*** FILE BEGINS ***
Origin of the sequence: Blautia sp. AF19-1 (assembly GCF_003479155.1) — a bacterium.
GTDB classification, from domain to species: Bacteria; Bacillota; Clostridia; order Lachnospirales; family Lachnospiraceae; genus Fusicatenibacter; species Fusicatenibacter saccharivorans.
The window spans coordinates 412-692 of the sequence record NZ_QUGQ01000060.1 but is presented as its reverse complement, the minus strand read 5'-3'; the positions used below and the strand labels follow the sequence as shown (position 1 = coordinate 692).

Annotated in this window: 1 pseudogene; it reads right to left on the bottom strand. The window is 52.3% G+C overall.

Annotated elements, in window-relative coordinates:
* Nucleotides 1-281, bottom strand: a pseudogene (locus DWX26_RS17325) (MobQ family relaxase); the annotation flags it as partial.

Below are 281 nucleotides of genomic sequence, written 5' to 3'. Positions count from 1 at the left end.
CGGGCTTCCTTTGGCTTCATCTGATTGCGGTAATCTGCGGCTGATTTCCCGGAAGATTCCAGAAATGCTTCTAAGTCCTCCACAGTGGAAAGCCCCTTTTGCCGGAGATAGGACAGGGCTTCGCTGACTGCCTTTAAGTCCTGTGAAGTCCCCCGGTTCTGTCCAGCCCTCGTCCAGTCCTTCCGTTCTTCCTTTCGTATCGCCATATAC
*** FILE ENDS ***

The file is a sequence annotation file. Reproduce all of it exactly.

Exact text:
Origin of the sequence: Blautia sp. AF19-1 (assembly GCF_003479155.1) — a bacterium.
GTDB classification, from domain to species: Bacteria; Bacillota; Clostridia; order Lachnospirales; family Lachnospiraceae; genus Fusicatenibacter; species Fusicatenibacter saccharivorans.
The window spans coordinates 412-692 of the sequence record NZ_QUGQ01000060.1 but is presented as its reverse complement, the minus strand read 5'-3'; the positions used below and the strand labels follow the sequence as shown (position 1 = coordinate 692).

Annotated in this window: 1 pseudogene; it reads right to left on the bottom strand. The window is 52.3% G+C overall.

Annotated elements, in window-relative coordinates:
* Nucleotides 1-281, bottom strand: a pseudogene (locus DWX26_RS17325) (MobQ family relaxase); the annotation flags it as partial.

Below are 281 nucleotides of genomic sequence, written 5' to 3'. Positions count from 1 at the left end.
CGGGCTTCCTTTGGCTTCATCTGATTGCGGTAATCTGCGGCTGATTTCCCGGAAGATTCCAGAAATGCTTCTAAGTCCTCCACAGTGGAAAGCCCCTTTTGCCGGAGATAGGACAGGGCTTCGCTGACTGCCTTTAAGTCCTGTGAAGTCCCCCGGTTCTGTCCAGCCCTCGTCCAGTCCTTCCGTTCTTCCTTTCGTATCGCCATATAC